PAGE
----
The certain Hall of Famer hitting like a GOAT again

April 13th, 2024

Few players in MLB history have compiled a peak like had in the 2010s.

From 2012-19 (1,159 games), Trout slashed .308/.422/.587 with a 178 OPS+ that was far and away the best among hitters with at least 1,000 plate appearances ( was next-closest at 154), while Trout's 70.5 Wins Above Replacement (FanGraphs) were more than 20 wins better than the next-best player ( at 48.5).

Unfortunately, Trout's career has slowed down in the last half-decade largely due to injuries -- he's played in 100 games in a season just once in the three seasons since the shortened 2020 campaign. While Trout maintained his usual excellence during most of that stretch, we saw signs of decline in '23 when Trout's 132 OPS+ was the lowest since he debuted as a 19-year-old rookie in 2011.

Could a second act of Trout excellence be on the table? He is off to a scorching-hot start with a .306/.382/.735 line and 0.9 fWAR while he became the quickest Angels player to hit six home runs (11 games) in a season. Here are five signs the 32-year-old Trout has turned back the clock and is playing like he did in his peak years.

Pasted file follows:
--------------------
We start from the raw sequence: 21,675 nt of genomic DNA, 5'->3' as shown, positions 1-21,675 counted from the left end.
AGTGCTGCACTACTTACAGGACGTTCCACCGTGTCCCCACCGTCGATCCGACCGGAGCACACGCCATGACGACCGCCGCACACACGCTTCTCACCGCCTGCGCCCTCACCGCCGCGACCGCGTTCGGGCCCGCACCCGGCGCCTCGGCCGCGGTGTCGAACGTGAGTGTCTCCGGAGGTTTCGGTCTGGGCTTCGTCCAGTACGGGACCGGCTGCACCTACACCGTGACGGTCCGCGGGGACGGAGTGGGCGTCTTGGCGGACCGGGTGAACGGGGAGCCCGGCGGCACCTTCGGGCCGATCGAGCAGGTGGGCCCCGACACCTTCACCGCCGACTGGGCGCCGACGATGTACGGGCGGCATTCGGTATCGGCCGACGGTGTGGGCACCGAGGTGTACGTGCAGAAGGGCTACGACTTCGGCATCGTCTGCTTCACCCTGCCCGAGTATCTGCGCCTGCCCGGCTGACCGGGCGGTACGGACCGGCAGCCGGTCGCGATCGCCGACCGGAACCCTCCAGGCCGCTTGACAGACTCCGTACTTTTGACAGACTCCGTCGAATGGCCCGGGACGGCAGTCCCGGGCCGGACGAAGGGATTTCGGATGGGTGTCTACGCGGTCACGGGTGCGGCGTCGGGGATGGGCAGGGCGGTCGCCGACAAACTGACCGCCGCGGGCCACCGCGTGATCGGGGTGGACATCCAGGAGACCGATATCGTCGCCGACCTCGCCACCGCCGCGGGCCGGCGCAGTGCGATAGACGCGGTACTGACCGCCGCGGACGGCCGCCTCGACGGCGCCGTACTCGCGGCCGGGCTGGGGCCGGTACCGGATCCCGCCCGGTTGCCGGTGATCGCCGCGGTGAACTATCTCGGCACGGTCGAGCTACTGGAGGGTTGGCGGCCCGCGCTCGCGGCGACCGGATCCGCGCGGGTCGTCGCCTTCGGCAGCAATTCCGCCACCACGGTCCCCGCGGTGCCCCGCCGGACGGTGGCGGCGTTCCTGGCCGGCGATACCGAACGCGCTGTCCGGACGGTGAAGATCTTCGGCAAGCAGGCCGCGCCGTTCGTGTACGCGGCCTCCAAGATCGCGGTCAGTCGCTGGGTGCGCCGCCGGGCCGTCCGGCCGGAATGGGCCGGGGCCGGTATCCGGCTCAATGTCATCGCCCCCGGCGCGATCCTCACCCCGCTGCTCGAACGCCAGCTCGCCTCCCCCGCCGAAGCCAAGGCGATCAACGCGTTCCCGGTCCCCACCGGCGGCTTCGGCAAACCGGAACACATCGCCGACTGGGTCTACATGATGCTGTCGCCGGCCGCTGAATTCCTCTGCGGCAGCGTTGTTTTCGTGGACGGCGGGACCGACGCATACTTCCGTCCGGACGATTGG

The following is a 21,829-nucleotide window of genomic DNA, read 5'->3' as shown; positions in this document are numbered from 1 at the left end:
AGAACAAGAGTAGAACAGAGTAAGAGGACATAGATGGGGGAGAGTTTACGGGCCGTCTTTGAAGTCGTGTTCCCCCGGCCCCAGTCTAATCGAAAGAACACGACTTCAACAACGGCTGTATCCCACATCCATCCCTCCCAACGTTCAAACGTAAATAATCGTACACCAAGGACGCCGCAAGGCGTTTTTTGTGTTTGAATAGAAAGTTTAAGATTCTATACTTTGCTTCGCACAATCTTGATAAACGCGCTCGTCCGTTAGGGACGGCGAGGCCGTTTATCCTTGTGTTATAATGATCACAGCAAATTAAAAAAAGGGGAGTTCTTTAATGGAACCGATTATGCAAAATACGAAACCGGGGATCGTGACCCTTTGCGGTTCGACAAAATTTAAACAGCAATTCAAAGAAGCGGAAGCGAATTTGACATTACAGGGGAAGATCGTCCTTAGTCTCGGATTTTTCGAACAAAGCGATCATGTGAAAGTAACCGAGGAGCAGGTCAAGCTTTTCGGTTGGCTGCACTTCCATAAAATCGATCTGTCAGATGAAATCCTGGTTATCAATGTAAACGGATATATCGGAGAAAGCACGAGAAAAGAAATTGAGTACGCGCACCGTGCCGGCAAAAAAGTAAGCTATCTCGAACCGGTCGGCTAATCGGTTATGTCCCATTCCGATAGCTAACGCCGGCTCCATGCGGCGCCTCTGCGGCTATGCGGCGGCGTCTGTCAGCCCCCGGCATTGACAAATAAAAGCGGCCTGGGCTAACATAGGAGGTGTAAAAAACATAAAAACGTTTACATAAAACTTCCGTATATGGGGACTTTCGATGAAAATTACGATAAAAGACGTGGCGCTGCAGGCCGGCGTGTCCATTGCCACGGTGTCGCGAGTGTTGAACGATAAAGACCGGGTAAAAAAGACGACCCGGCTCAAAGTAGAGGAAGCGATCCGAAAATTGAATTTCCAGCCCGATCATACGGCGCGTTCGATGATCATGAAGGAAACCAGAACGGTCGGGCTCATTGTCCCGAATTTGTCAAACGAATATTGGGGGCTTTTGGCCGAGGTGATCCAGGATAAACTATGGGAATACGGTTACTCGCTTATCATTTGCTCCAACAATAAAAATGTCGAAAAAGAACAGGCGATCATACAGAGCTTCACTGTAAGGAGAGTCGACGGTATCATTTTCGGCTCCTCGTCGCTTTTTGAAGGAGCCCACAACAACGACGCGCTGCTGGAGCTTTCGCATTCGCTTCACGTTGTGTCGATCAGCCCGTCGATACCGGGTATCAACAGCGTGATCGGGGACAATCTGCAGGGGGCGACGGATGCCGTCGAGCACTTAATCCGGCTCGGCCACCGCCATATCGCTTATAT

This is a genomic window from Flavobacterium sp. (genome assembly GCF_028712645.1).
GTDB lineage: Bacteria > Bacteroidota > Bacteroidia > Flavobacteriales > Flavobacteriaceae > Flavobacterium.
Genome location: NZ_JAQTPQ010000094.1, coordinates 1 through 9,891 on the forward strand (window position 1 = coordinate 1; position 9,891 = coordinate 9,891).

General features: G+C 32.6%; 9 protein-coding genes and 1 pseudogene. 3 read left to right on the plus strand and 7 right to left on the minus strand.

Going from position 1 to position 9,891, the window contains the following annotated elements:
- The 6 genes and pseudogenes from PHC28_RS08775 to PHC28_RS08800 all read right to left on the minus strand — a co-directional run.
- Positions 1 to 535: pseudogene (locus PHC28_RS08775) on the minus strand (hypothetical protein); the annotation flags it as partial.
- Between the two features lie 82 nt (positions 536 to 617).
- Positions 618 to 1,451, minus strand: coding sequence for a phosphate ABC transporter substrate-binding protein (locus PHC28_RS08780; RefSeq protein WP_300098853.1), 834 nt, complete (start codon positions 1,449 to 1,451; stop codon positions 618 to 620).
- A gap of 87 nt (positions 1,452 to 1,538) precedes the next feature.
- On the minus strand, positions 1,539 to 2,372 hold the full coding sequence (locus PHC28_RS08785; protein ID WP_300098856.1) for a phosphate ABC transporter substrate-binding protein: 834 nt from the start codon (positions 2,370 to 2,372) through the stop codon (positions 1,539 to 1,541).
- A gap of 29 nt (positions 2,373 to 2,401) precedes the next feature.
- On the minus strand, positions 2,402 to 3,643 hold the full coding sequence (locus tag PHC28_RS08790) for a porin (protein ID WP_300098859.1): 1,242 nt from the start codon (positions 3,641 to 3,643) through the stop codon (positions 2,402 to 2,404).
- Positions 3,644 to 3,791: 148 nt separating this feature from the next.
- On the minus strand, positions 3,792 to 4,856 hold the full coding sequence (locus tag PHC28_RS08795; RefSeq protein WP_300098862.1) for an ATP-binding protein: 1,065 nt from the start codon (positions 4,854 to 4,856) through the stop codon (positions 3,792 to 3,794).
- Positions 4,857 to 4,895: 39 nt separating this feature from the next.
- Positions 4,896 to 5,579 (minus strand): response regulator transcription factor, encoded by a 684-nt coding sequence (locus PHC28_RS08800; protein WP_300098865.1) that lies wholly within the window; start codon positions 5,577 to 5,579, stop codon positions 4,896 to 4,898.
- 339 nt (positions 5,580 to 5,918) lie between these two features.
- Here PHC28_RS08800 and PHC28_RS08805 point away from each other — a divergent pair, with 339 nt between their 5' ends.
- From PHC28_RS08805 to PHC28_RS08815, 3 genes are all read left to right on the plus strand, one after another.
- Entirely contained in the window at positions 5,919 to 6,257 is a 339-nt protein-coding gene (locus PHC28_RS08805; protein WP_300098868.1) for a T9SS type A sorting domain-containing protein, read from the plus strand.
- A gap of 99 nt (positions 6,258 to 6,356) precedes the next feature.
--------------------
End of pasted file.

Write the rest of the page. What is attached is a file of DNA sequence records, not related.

1. Career-best contact numbers

Even at his peak, Trout struck out a decent amount and it was a non-issue because he'd slug and get on base more than everybody. That said, his contact issues became much more pronounced in recent years.

Whereas Trout only whiffed on 20.2 percent of swings in his 2012-19 prime, that figure jumped to 29.2 percent from 2021-23. All three latter seasons were the highest whiff seasons in his career.

Trout has fixed that issue in 2024 and then some.

Trout from 2021-23 vs. 2024

Whiff rate: 29.2% / 14.4%
Strikeout rate: 24.9% / 18.2%
Zone contact rate: 76.3% / 87.2%
Chase contact rate: 52.7% / 78.9%

It's only a 13-game sample but Trout's improvements have been staggering. Trout's whiff rate would easily be the lowest of any season of his career, while his strikeout rate would rank second behind his 2017 season (17.8%). Among qualified players this season, Trout's 14.9 percentage point decline in whiff rate is bested only by .

2. Crushing fastballs and breaking balls again

You can see how Trout has compiled an excellent career by zoning in on his success against the three pitch groups: fastballs, breaking balls and offspeed pitches.

Trout's career numbers vs. pitch groups

Trout vs. fastballs: 1.017 OPS, 17.9% whiff rate
Trout vs. breaking balls: .860 OPS, 30.3% whiff rate
Trout vs. offspeed pitches: 1.074 OPS, 27.4% whiff rate